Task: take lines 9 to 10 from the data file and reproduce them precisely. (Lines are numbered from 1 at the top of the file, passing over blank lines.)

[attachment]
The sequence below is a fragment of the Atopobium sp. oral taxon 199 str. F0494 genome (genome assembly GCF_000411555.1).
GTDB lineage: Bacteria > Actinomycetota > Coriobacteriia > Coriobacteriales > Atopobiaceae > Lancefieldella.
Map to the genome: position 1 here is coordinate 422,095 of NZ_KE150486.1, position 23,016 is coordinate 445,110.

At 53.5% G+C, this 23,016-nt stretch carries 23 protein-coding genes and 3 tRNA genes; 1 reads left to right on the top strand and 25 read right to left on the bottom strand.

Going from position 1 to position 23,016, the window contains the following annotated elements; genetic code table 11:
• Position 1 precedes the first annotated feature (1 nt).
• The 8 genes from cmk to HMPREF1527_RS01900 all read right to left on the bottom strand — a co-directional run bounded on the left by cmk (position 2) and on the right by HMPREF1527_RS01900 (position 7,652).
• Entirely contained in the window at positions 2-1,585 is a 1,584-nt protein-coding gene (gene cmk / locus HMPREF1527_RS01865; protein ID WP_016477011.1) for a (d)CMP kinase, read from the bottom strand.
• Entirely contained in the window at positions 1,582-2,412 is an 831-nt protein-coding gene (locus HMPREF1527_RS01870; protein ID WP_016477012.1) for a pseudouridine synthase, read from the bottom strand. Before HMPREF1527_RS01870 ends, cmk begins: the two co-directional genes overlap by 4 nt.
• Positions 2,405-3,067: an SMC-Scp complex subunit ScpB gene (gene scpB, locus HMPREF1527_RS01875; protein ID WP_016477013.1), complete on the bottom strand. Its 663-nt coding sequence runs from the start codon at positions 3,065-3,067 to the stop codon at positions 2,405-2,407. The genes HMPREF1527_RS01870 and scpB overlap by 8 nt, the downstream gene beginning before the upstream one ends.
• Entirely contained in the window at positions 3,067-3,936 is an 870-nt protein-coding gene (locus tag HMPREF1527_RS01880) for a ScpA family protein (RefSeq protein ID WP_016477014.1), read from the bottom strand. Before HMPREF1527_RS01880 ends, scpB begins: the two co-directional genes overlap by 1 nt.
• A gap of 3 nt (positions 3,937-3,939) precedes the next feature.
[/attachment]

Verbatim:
• Entirely contained in the window at positions 1,582-2,412 is an 831-nt protein-coding gene (locus HMPREF1527_RS01870; protein ID WP_016477012.1) for a pseudouridine synthase, read from the bottom strand. Before HMPREF1527_RS01870 ends, cmk begins: the two co-directional genes overlap by 4 nt.
• Positions 2,405-3,067: an SMC-Scp complex subunit ScpB gene (gene scpB, locus HMPREF1527_RS01875; protein ID WP_016477013.1), complete on the bottom strand. Its 663-nt coding sequence runs from the start codon at positions 3,065-3,067 to the stop codon at positions 2,405-2,407. The genes HMPREF1527_RS01870 and scpB overlap by 8 nt, the downstream gene beginning before the upstream one ends.